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The Discourses of Epictetus, tr. by P.E Matheson, [1916], at



Every error implies conflict; for since he who errs does not wish to go wrong but to go right, plainly he is not doing what he wishes. For what does the thief wish to do? What is to his interest. If then thieving is against his interest, he is not doing what he wishes. But every rational soul by nature dislikes conflict; and so, as long as a man does not understand that he is in conflict, there is nothing to prevent him from doing conflicting acts, but, whenever he understands, strong necessity makes him abandon the conflict and avoid it, just as bitter necessity makes a

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man renounce a falsehood when he discovers it, though as long as he has not this impression he assents to it as true.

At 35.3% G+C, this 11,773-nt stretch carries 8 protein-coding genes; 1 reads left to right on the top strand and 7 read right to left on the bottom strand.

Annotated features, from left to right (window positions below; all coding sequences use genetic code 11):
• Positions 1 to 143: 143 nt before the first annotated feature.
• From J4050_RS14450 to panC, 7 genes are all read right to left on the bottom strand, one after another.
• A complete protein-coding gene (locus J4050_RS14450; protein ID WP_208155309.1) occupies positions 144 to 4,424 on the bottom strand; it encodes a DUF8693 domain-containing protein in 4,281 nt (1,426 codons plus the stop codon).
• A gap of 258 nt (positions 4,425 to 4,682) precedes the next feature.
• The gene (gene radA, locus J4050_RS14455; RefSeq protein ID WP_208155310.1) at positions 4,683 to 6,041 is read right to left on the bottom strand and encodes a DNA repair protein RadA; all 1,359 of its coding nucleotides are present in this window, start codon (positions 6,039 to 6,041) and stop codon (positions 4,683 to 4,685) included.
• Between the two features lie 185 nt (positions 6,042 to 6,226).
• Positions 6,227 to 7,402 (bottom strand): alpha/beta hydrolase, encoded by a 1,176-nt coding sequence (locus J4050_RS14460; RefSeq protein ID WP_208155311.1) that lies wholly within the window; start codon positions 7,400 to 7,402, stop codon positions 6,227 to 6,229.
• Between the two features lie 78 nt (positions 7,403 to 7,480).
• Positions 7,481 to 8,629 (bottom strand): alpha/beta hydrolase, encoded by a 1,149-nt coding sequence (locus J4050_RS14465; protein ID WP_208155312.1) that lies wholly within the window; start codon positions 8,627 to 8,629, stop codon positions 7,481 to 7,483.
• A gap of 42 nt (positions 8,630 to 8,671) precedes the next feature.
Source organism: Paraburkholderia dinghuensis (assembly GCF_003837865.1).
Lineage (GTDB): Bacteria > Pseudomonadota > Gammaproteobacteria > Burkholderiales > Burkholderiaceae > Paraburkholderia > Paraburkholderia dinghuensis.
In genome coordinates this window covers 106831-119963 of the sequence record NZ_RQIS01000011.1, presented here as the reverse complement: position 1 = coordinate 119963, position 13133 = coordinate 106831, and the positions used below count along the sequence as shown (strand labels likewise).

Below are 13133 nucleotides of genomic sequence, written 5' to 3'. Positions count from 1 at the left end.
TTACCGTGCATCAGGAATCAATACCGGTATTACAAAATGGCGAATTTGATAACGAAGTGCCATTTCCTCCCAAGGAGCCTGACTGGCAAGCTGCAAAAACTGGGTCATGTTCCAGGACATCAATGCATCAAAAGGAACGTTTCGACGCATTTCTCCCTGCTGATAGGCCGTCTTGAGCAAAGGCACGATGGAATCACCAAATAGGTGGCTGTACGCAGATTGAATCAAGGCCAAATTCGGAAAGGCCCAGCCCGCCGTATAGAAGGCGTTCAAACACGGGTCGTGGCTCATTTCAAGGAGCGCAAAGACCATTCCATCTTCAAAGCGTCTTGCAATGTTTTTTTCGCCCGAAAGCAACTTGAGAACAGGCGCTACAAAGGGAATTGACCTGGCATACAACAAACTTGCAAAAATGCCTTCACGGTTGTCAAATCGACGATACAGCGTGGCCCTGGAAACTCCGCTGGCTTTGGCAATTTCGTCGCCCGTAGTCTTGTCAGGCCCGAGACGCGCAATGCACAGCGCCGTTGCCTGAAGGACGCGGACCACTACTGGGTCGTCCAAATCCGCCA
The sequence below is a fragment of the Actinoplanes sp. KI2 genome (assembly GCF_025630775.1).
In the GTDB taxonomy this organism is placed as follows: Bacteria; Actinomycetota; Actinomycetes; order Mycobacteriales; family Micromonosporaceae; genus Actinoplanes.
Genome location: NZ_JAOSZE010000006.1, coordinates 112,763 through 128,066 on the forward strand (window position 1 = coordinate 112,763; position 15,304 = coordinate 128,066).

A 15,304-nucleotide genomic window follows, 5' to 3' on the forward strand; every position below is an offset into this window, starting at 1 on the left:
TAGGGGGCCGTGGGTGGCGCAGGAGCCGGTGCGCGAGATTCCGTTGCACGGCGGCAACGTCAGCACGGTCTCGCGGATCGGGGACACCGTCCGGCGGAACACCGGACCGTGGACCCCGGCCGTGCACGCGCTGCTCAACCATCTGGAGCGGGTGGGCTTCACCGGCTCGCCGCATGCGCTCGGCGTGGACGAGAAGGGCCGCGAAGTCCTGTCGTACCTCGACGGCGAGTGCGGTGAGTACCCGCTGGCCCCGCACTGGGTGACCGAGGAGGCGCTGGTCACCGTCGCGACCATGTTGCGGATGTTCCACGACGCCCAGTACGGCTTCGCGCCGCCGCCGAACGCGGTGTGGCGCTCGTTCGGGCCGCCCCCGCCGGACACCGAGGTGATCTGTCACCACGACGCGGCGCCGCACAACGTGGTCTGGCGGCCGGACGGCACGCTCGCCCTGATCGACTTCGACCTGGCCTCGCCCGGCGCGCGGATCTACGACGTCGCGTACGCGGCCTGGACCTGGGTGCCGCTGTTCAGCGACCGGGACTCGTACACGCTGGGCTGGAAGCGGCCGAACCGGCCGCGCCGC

He then who can show to each man the conflict which causes his error, and can clearly bring home to him how he fails to do what he wishes and does what he does not wish, is powerful in argument and strong to encourage and convict. For if one shows this, a man will retire from his error of himself; but as long as you do not succeed in showing this, you need not wonder if he persists in his error, for he acts because he has an impression that he is right. That is why Socrates too, relying on this faculty, said, 'I am not wont to produce any other witness to support what I say, but am content with him to whom I am talking on each occasion; it is his vote that I take, his evidence that I call, and his sole word suffices instead of all.' For Socrates knew what moves the rational soul, and that it will incline to what moves it, whether it wishes to or not. Show the conflict to the rational Governing Principle and it will desist. If you do not show it, blame yourself rather than him who refuses to obey.

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